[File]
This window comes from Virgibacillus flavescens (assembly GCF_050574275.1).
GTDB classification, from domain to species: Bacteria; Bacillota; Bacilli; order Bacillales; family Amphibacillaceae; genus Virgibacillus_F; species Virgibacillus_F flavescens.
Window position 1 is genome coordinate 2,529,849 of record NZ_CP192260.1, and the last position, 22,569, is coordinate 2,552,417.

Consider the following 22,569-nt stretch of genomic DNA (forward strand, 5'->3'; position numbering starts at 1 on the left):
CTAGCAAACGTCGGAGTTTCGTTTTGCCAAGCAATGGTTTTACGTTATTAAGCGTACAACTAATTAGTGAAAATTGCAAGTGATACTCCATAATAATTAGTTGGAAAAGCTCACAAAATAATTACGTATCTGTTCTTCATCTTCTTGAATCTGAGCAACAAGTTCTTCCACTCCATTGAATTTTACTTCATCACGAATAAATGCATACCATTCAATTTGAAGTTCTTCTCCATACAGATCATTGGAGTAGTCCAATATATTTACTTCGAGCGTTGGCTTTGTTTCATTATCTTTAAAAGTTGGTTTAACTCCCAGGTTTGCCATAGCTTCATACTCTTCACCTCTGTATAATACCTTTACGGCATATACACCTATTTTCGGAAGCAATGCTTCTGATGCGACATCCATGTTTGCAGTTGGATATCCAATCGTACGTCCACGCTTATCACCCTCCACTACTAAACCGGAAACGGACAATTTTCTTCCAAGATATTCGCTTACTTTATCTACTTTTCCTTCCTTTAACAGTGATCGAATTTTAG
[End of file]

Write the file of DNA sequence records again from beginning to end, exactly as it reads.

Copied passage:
This window comes from Virgibacillus flavescens (assembly GCF_050574275.1).
GTDB classification, from domain to species: Bacteria; Bacillota; Bacilli; order Bacillales; family Amphibacillaceae; genus Virgibacillus_F; species Virgibacillus_F flavescens.
Window position 1 is genome coordinate 2,529,849 of record NZ_CP192260.1, and the last position, 22,569, is coordinate 2,552,417.

Consider the following 22,569-nt stretch of genomic DNA (forward strand, 5'->3'; position numbering starts at 1 on the left):
CTAGCAAACGTCGGAGTTTCGTTTTGCCAAGCAATGGTTTTACGTTATTAAGCGTACAACTAATTAGTGAAAATTGCAAGTGATACTCCATAATAATTAGTTGGAAAAGCTCACAAAATAATTACGTATCTGTTCTTCATCTTCTTGAATCTGAGCAACAAGTTCTTCCACTCCATTGAATTTTACTTCATCACGAATAAATGCATACCATTCAATTTGAAGTTCTTCTCCATACAGATCATTGGAGTAGTCCAATATATTTACTTCGAGCGTTGGCTTTGTTTCATTATCTTTAAAAGTTGGTTTAACTCCCAGGTTTGCCATAGCTTCATACTCTTCACCTCTGTATAATACCTTTACGGCATATACACCTATTTTCGGAAGCAATGCTTCTGATGCGACATCCATGTTTGCAGTTGGATATCCAATCGTACGTCCACGCTTATCACCCTCCACTACTAAACCGGAAACGGACAATTTTCTTCCAAGATATTCGCTTACTTTATCTACTTTTCCTTCCTTTAACAGTGATCGAATTTTAG